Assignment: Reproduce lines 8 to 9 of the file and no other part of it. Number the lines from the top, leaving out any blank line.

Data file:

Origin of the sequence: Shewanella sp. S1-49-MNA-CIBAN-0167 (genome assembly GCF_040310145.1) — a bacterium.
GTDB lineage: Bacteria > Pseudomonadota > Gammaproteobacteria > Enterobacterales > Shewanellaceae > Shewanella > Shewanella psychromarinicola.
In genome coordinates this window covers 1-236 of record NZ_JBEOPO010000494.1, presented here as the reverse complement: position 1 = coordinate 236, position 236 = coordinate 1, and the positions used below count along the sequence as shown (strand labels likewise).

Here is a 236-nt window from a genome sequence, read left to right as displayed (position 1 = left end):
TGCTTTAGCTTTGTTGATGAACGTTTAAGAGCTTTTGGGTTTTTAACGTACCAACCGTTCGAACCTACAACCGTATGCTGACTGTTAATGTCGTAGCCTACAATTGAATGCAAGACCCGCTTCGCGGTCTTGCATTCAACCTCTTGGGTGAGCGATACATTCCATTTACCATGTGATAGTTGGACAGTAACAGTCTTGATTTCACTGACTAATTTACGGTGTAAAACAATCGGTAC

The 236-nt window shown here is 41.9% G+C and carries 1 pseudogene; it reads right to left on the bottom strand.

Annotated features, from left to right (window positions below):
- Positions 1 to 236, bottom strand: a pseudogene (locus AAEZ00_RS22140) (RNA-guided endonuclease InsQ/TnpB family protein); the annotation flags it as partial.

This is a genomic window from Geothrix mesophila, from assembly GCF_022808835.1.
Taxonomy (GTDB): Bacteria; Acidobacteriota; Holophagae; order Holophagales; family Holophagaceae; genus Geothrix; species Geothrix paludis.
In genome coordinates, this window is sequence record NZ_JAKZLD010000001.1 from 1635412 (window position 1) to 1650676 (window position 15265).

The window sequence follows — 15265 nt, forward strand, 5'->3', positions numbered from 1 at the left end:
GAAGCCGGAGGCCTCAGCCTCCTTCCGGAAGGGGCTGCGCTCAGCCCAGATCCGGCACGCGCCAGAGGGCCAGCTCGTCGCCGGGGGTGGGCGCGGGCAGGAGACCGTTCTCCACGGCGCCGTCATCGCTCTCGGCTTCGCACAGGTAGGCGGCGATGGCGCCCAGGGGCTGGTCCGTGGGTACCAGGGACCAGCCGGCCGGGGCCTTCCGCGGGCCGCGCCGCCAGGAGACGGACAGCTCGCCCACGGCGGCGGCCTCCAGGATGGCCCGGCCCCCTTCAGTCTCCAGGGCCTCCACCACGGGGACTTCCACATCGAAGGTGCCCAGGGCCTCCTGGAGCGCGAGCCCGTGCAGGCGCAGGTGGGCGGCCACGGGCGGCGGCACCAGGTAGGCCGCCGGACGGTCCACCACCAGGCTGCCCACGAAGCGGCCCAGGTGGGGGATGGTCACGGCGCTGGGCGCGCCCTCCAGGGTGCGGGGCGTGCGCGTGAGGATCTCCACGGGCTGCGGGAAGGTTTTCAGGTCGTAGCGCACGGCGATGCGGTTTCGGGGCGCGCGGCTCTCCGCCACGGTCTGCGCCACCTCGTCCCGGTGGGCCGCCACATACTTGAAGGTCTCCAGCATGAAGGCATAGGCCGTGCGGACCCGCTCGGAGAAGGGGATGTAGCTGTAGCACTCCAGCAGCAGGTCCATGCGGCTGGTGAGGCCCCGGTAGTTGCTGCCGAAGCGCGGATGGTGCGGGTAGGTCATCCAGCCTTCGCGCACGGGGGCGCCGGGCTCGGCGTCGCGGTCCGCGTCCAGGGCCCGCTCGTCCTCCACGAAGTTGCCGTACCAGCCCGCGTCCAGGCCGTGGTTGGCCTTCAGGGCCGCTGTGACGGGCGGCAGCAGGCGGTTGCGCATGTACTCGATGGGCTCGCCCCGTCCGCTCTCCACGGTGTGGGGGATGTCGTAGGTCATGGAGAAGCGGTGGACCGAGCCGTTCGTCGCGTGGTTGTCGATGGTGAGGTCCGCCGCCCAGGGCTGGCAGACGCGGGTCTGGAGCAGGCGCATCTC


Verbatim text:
- Positions 1 to 236, bottom strand: a pseudogene (locus AAEZ00_RS22140) (RNA-guided endonuclease InsQ/TnpB family protein); the annotation flags it as partial.

This is a genomic window from Geothrix mesophila, from assembly GCF_022808835.1.